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Wednesday, 7 November, 2001, 19:28 GMT
Germany torn over troop deployment
German KSK troops
The elite KSK force could see action on the ground
The government's decision to offer up to 3,900 troops to the American-led war against Afghanistan has sparked a fierce debate and exposed deep divisions within Germany.

An opinion poll published on Wednesday found 51% in favour and 46% against Germany's involvment in the American-led military campaign.

Reservations against what would be Germany's first deployment of troops in a fighting role outside Europe since 1945 are most evident in the formerly pacifist Green Party, the junior partner in Chancellor Gerhard Schroeder's coalition.

I see no possibility at the moment of supporting participation in a war in which civilians are being killed every day Here

Green deputy Christian Stroebele
Several Green Party deputies have already indicated that they are going to vote against the mission when the lower house of parliament, the Bundestag, decides on the matter next week.

Any deployment of German troops abroad needs Bundestag approval.

Mr Schroeder's response to a request by the United States for military support include special forces, ships, a medical evacuation unit and armoured vehicles equipped to detect nuclear, biological and chemical weapons.

Christian Stroebele, a prominet leftwinger among the Green deputies, said he could not approve such a mission: "I see no possibility at the moment of supporting participation in a war in which civilians are being killed every day."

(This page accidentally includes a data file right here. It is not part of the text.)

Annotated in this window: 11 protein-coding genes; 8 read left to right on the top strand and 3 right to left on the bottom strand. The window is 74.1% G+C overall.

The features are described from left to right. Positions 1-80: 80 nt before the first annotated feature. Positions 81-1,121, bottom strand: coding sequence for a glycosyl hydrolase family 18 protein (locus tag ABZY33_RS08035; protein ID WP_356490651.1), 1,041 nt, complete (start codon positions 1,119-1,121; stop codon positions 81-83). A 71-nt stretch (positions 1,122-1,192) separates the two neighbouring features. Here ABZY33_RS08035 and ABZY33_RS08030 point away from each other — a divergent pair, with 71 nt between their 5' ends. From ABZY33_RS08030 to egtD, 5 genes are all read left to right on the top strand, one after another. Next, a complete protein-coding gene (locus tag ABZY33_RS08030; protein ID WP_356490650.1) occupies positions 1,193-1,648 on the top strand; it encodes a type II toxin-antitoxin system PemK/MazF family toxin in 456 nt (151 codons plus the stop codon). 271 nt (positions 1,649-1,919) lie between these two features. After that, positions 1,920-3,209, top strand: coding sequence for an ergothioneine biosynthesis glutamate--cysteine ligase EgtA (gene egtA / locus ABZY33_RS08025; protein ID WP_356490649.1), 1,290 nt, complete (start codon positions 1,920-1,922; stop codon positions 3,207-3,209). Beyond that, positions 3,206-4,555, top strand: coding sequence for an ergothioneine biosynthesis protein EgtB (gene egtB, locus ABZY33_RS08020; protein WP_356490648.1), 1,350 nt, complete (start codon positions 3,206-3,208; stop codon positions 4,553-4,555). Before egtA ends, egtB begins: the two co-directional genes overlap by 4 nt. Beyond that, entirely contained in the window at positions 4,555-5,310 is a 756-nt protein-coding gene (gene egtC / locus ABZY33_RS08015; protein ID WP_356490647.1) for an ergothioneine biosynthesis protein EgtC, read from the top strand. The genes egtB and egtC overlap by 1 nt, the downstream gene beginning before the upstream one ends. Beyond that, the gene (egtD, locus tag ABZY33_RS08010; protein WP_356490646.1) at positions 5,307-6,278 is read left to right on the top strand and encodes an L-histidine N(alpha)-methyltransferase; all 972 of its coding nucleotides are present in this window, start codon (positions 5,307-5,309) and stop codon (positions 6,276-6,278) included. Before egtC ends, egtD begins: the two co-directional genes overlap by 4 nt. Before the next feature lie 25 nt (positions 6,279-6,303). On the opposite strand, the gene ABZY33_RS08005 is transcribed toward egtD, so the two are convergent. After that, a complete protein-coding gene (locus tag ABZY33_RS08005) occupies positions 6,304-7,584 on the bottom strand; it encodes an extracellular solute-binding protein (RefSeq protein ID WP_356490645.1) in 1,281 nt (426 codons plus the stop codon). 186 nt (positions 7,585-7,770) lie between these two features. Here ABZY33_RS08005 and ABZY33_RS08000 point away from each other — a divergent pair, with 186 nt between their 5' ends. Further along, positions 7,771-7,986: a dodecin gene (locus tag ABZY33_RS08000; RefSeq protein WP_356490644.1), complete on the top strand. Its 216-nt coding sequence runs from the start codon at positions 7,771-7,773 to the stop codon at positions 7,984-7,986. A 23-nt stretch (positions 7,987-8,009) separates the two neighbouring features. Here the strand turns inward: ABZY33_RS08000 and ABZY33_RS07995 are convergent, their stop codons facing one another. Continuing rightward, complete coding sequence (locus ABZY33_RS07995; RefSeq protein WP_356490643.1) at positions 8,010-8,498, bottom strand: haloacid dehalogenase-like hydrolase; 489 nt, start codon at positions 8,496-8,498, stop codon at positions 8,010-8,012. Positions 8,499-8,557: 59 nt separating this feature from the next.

Joschka Fischer and Gerhard Schroeder
Green Foreign Minister Joschka Fischer supports his chancellor's decision
Others within the party have expressed similar views, saying the American strategy in Afghanistan was unclear.

However, the German Foreign Minister and most prominent Green party member, Joschka Fischer, firmly supports the military mission.

Doubts have also been expressed by members of Mr Schroeder's Social Democratic Party (SPD).

One senior SPD deputy, Michael Mueller, said many within the party feared the involvement by the German armed forces was a move towards widening the conflict.

And Mr Schroeder has not given enough detail about the planned German involvement, military analysts have criticised.

One former general said the government wanted a "blank cheque", warning of the potential risks of getting drawn into a long military conflict in Afghanistan.

German recruits with Gerhard Schroeder and Defence Minister Rudolf Scharping
The deployment would be Germany's biggest abroad since 1945
The government, however, is confident that the Red-Green coalition - which has a majority of 16 in parliament - will hold.

Chancellor Schroeder can also count on the support of the conservative opposition although its leaders suggested that parliament initially should limit the German deployment to six months instead of the one year Mr Schroeder wants.

Anti-war sentiments in Germany have run deep since the end of the Second World War, and for decades the country avoided any foreign military engagements.

Now several thousand German troops serve in peacekeeping missions in the former Yugoslavia.

But only last August, the governing coalition had difficulties mustering a simple majority to send 500 German soldiers to Macedonia and needed opposition votes to get the motion through.

The BBC's Shirin Wheeler
assesses the decisions of various countries' Green parties
See also:

07 Nov 01 | Europe
Italy commits 2,700 troops to war
06 Nov 01 | Europe
Germany agrees Afghanistan force
26 Oct 01 | South Asia
Analysis: Bin Laden's 'nuclear threat'
15 Oct 01 | Europe
German Greens split on terror war
01 Oct 01 | UK Politics
Schroeder urges EU unity in terror fight
28 Sep 01 | Europe
German coalition 'under threat'
19 Sep 01 | Europe
Germany backs military action
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